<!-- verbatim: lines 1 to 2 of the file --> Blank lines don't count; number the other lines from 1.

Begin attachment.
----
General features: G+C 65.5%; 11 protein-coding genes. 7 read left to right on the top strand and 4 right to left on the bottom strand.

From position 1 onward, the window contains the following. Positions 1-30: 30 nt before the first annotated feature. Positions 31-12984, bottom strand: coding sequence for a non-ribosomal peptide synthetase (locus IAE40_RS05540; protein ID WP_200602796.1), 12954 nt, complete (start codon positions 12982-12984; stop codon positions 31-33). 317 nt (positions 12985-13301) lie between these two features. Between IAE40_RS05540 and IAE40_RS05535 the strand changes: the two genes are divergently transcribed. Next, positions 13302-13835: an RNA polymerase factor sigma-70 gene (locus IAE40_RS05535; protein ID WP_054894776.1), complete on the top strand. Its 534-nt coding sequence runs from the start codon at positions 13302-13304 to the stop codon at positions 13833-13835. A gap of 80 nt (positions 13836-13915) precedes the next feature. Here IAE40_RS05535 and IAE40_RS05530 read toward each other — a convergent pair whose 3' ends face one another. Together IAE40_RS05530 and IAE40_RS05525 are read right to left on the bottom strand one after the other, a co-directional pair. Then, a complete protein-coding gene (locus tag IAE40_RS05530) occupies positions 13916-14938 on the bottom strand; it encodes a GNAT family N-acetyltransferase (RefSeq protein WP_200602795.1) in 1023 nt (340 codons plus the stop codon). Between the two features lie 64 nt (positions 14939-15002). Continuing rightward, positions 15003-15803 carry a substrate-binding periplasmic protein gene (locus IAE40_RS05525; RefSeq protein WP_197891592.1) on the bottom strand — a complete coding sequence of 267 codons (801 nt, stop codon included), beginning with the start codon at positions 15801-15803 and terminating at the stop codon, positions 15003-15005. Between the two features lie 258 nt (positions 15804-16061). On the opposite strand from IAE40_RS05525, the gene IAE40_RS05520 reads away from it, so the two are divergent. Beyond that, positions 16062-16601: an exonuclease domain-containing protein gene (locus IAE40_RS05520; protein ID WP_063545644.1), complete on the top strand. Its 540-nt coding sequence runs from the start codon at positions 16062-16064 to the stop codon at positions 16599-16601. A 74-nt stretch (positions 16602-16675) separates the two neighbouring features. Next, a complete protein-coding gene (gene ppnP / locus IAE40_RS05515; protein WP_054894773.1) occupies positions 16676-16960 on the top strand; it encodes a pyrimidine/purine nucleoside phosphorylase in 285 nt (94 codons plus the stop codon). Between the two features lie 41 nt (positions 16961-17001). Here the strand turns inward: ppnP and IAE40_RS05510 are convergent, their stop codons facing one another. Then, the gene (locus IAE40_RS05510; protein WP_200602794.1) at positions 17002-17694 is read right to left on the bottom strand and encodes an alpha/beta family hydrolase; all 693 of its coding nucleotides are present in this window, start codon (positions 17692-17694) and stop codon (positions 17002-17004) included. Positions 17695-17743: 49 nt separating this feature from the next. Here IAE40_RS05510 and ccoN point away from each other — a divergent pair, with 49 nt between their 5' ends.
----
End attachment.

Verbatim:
General features: G+C 65.5%; 11 protein-coding genes. 7 read left to right on the top strand and 4 right to left on the bottom strand.

From position 1 onward, the window contains the following. Positions 1-30: 30 nt before the first annotated feature. Positions 31-12984, bottom strand: coding sequence for a non-ribosomal peptide synthetase (locus IAE40_RS05540; protein ID WP_200602796.1), 12954 nt, complete (start codon positions 12982-12984; stop codon positions 31-33). 317 nt (positions 12985-13301) lie between these two features. Between IAE40_RS05540 and IAE40_RS05535 the strand changes: the two genes are divergently transcribed. Next, positions 13302-13835: an RNA polymerase factor sigma-70 gene (locus IAE40_RS05535; protein ID WP_054894776.1), complete on the top strand. Its 534-nt coding sequence runs from the start codon at positions 13302-13304 to the stop codon at positions 13833-13835. A gap of 80 nt (positions 13836-13915) precedes the next feature. Here IAE40_RS05535 and IAE40_RS05530 read toward each other — a convergent pair whose 3' ends face one another. Together IAE40_RS05530 and IAE40_RS05525 are read right to left on the bottom strand one after the other, a co-directional pair. Then, a complete protein-coding gene (locus tag IAE40_RS05530) occupies positions 13916-14938 on the bottom strand; it encodes a GNAT family N-acetyltransferase (RefSeq protein WP_200602795.1) in 1023 nt (340 codons plus the stop codon). Between the two features lie 64 nt (positions 14939-15002). Continuing rightward, positions 15003-15803 carry a substrate-binding periplasmic protein gene (locus IAE40_RS05525; RefSeq protein WP_197891592.1) on the bottom strand — a complete coding sequence of 267 codons (801 nt, stop codon included), beginning with the start codon at positions 15801-15803 and terminating at the stop codon, positions 15003-15005. Between the two features lie 258 nt (positions 15804-16061). On the opposite strand from IAE40_RS05525, the gene IAE40_RS05520 reads away from it, so the two are divergent. Beyond that, positions 16062-16601: an exonuclease domain-containing protein gene (locus IAE40_RS05520; protein ID WP_063545644.1), complete on the top strand. Its 540-nt coding sequence runs from the start codon at positions 16062-16064 to the stop codon at positions 16599-16601. A 74-nt stretch (positions 16602-16675) separates the two neighbouring features. Next, a complete protein-coding gene (gene ppnP / locus IAE40_RS05515; protein WP_054894773.1) occupies positions 16676-16960 on the top strand; it encodes a pyrimidine/purine nucleoside phosphorylase in 285 nt (94 codons plus the stop codon). Between the two features lie 41 nt (positions 16961-17001). Here the strand turns inward: ppnP and IAE40_RS05510 are convergent, their stop codons facing one another. Then, the gene (locus IAE40_RS05510; protein WP_200602794.1) at positions 17002-17694 is read right to left on the bottom strand and encodes an alpha/beta family hydrolase; all 693 of its coding nucleotides are present in this window, start codon (positions 17692-17694) and stop codon (positions 17002-17004) included. Positions 17695-17743: 49 nt separating this feature from the next. Here IAE40_RS05510 and ccoN point away from each other — a divergent pair, with 49 nt between their 5' ends.